Although winter is still in full force and the average temperature hovers around 20 degrees, whispers of “spring break” and “tanning” have started to fill the air. People who are going to exotic places — or those who want to pretend they went to exotic places — now can sift through a variety of options to get that perfect vacation glow. Regardless of the method used to look a little darker, there are always health risks and precautions to follow.

Beth Dykstra
Campus Tan offers a treatment called “Oxygen Tan,” where customers can breathe in concentrated oxygen while tanning in a bed. A variety of flavors is available. (PETER SCHOTTENFELS/Daily)
Beth Dykstra
Tanning lotions and oils are on sale at Campus Tan on Church Street. Many tanning salons encourage the use of lotions to prevent dry skin and burning. (PETER SCHOTTENFELS/Daily)

The Classic Tan

According to an article in the American Journal of Health Studies, more than a million Americans use tanning booths every day, and in the winter, that number increases. As Tanfastic tanning technician Amanda Kenea said, “We have a rush of customers when class begins in January that continues until Easter.”

Often, people tan right before spring break in order to build up a base tan before going to a warm location such as Mexico or the Caribbean.

Tanning is not exclusively for women; according to Kenea, about 40 percent of Tanfastic’s business comes from men. Of course, the most typical way to tan is in tanning booths or beds that deliver concentrated ultraviolet radiation to the tanner. Both Tanfastic, located at 627 Main St., and Campus Tan, located at 611 Church St., offer these conventional options.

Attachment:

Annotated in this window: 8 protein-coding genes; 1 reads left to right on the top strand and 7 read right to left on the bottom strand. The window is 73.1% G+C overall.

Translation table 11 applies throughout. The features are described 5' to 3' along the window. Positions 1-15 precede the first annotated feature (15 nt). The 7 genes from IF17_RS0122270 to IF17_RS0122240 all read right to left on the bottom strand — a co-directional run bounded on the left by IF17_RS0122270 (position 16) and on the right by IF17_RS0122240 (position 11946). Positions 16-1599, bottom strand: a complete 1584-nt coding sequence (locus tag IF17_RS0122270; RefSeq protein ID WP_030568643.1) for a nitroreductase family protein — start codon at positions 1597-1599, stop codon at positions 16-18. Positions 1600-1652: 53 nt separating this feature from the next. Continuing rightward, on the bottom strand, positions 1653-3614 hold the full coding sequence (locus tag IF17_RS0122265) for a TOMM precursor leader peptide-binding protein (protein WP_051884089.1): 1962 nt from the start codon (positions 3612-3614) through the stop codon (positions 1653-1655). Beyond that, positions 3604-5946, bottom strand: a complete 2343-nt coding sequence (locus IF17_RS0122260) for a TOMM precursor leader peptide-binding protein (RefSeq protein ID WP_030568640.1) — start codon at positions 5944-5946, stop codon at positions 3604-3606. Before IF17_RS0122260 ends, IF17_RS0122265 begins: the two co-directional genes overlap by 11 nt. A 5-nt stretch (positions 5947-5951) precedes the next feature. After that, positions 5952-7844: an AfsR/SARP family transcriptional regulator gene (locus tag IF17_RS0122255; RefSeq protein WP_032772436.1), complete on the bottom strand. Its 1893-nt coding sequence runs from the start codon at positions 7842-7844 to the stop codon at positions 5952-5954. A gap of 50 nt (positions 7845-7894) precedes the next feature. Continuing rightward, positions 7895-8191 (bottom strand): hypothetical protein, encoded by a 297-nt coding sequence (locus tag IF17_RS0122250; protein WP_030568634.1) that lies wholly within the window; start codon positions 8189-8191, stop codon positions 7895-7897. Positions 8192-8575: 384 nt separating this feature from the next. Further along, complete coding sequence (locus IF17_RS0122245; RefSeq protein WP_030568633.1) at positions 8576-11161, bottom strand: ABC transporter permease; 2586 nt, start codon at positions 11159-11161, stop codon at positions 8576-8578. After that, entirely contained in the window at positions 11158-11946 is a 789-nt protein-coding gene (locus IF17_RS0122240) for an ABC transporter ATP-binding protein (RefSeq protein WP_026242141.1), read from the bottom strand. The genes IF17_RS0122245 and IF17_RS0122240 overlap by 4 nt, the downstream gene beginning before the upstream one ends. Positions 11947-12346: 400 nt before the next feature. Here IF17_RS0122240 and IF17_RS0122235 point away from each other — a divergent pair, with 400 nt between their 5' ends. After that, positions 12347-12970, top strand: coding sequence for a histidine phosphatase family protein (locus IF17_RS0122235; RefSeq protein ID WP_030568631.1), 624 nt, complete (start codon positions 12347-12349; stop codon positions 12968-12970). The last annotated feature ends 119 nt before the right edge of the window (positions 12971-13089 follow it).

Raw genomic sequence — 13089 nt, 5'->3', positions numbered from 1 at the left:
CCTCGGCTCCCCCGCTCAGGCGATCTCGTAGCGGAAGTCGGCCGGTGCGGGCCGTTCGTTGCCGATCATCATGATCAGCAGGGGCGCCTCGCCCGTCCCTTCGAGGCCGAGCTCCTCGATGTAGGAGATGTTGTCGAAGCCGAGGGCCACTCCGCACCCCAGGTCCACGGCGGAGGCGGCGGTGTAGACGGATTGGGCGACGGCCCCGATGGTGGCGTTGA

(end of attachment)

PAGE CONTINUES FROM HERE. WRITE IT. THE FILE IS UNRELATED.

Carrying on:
“Tanning in beds is what most people do to build up tans,” Kenea said. But just because the beds and booths are easily available does not mean that anyone should walk in to a store on the spur of the moment, unprepared to go tanning.

Weighing the Pros and Cons

Tanning is a controversial issue, and the American Cancer Society and many health care professionals decry it as fiercely as members of the field protect it. But ACS warns that indoor tanning is not a safe alternative to outdoor tanning because of its release of “dangerously high levels” of UV radiation.

The ACS website explains that short-term exposure to indoor tanning equipment can cause itchy, dry skin, while long-term exposure can cause wrinkled skin. In addition, tanning beds can cause eye damage, and also weaken the immune system.

According to the Federal Trade Commission, some prescription drugs — including birth control pills — can cause photosensitivity, leading to burns and rashes while tanning. Other common prescription drugs and cosmetics also affect photosensitivity.

But the AJHS article states that combining indoor tanning with sunbathing further increase a person’s cumulative exposure to ultraviolet radiation and the potential risk of skin cancer.

The article also says that tanning devices generate more than five times the solar UVA radiation found at the equator.

Many people tan to prevent burning on a tropical vacation. However, the AJHS article said that according to medical professionals, indoor tans “do not provide a safe ‘base’ tan nor increase protection from sunlight.” In fact, an indoor tan provides a SPF of 2 or 3, according to the Food and Drug Administration.

Despite these risks, tanning is still very common, and not just because of the healthy glow it creates.

Nadine Galvraith, an employee at Tanfastic, agrees. “I tan for relaxation,” she said, “I don’t tan to tan.”

Galvraith’s experience is unexceptional, according to a study released last July by researchers at Wake Forest University. The study found that participants who were exposed to UV light reporterd “a more relaxed and less tense mood” afterward, compared to participants in a non-UV tanning bed.